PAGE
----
The oil market has changed substantially over the past ten years.
The most important factor that explains the lower volatility and price impact in the face of geopolitical risks is that the United States no longer depends on OPEC. At the end of 2019, the United States reached a record in oil production, more than 12 million barrels a day, above Russia, 10.8 million barrels a day, and Saydu Arabia, 10.3 million barrels a day. The United States’ dependence on foreign oil purchases is the lowest ever, and if we consider North America (Canada. US and Mexico), the region is almost self-sufficient.
The United States has gone from being the largest oil importer to an exporter and, in addition, its economic growth is less and less energy-intensive. The energy intensity of US economic growth has been reduced to less than a third of the 1973 figure, according to the EIA.
It should not surprise us, therefore, that the chain of geopolitical risks, including the attack on Saudi Arabia, Iran tensions, disasters in Venezuela, Libya or Nigeria, keep prices well below what many OPEC producers would like. The weak reaction of prices is not just amazing in the face of a chain of geopolitical risks, but because OPEC and Russia have carried out the largest production cut in its history, which already exceeds 1.7 million barrels a day. To almost anyone watching the oil markets, it is extraordinary to see that, despite geopolitical risks and a massive production cut, oil remains below 70 dollars per barrel.
There are several factors to consider. The long-term curve explains a lot about the structural challenges of the oil market. It has been flattening for months due to the evidence of structural overcapacity and technological change. According to the International Energy Agency, efficiency destroys every year almost half a million barrels a day of potential demand. Additionally, the change in global growth patterns, disruptive technologies and the political push for decarbonization limit price volatility. It is not that oil is going to disappear from the energy mix, but that price fluctuations and energy intensity of growth are falling dramatically all over the world.
The United States produces a record amount but efficiency is also important. Production costs of its unconventional wells have been halved to an average of $40 per barrel in less than a decade. Additionally, OPEC maintains 2.5 million barrels per day of excess capacity that it can inject in the market at any time. Another important factor is the level of inventories, crude in storage. Global inventories remain firmly on the average of the last five years, and exceed 1,500 million barrels, according to the EIA.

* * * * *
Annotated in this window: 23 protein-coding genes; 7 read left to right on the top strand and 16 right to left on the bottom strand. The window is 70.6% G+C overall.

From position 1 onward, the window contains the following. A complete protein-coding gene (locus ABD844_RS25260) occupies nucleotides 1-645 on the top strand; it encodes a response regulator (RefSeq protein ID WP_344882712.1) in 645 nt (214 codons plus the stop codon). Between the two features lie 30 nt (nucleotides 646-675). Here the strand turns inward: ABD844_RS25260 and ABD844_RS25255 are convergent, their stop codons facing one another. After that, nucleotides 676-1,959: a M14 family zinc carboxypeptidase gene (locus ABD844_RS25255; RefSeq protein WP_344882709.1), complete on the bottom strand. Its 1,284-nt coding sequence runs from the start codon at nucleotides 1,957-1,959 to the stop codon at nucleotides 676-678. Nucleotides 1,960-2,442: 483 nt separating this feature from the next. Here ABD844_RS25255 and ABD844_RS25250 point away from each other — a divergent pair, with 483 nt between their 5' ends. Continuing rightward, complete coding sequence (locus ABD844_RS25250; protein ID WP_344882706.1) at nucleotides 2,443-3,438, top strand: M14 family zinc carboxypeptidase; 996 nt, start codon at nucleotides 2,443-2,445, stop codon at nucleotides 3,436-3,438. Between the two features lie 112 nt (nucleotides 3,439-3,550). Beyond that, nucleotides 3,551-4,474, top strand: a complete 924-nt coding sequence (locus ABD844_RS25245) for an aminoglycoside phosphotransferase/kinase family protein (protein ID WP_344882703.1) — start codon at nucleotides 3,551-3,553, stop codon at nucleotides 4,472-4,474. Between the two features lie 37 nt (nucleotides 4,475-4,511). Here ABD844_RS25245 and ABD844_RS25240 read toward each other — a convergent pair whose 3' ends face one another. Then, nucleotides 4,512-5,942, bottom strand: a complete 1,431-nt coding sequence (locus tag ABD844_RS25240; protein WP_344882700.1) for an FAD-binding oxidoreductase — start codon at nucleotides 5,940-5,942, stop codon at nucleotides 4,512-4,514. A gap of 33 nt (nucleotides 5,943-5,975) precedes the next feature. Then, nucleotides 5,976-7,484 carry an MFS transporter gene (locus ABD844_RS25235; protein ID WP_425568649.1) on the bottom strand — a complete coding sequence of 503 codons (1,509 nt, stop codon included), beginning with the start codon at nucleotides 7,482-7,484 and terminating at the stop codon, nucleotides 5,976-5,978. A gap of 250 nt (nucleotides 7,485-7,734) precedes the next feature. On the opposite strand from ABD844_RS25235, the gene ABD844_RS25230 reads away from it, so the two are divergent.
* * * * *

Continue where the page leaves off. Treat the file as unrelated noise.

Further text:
All these factors limit the risk of an oil shock that could generate negative effects on the global economy.
However, we must not lose sight of inflation. After years of downward revisions, inflation expectations are bouncing back while at the same time consensus is cutting global growth estimates. We must pay attention, therefore, to the risk of stagflation (economic stagnation with inflation) since no government or central bank has tools to combat this risk, which is negative for consumption, investment, tax revenues and can generate multi-million dollar losses in income portfolios fixed.
Last year we saw a similar increase in inflation expectations in the first months of the year, but inflationary pressures vanished in the second part of 2019. It is difficult to contemplate an inflationary scenario in 2020 for three reasons: technology and the democratization of information in price formation prevent aggressive inflation rebounds, but at the same time we must bear in mind that overcapacity and excess debt, which has soared in 2019, are also powerful anti-inflationary forces. While headline inflation figures remain low, huge inflation is being generated in non-replicable goods and risky assets. That is why we have to monitor the risk of stagflation.
Meanwhile, the risk of an aggressive shock in oil prices is very low and unlikely to trigger a crisis. According to estimates by UBS and Goldman Sachs, the sensitivity of the European economy to an increase of $10 in the price of the barrel for twelve months is less than 0.2% of GDP.
An oil shock may be unlikely, but stagnation despite headline low inflation is not something to disregard.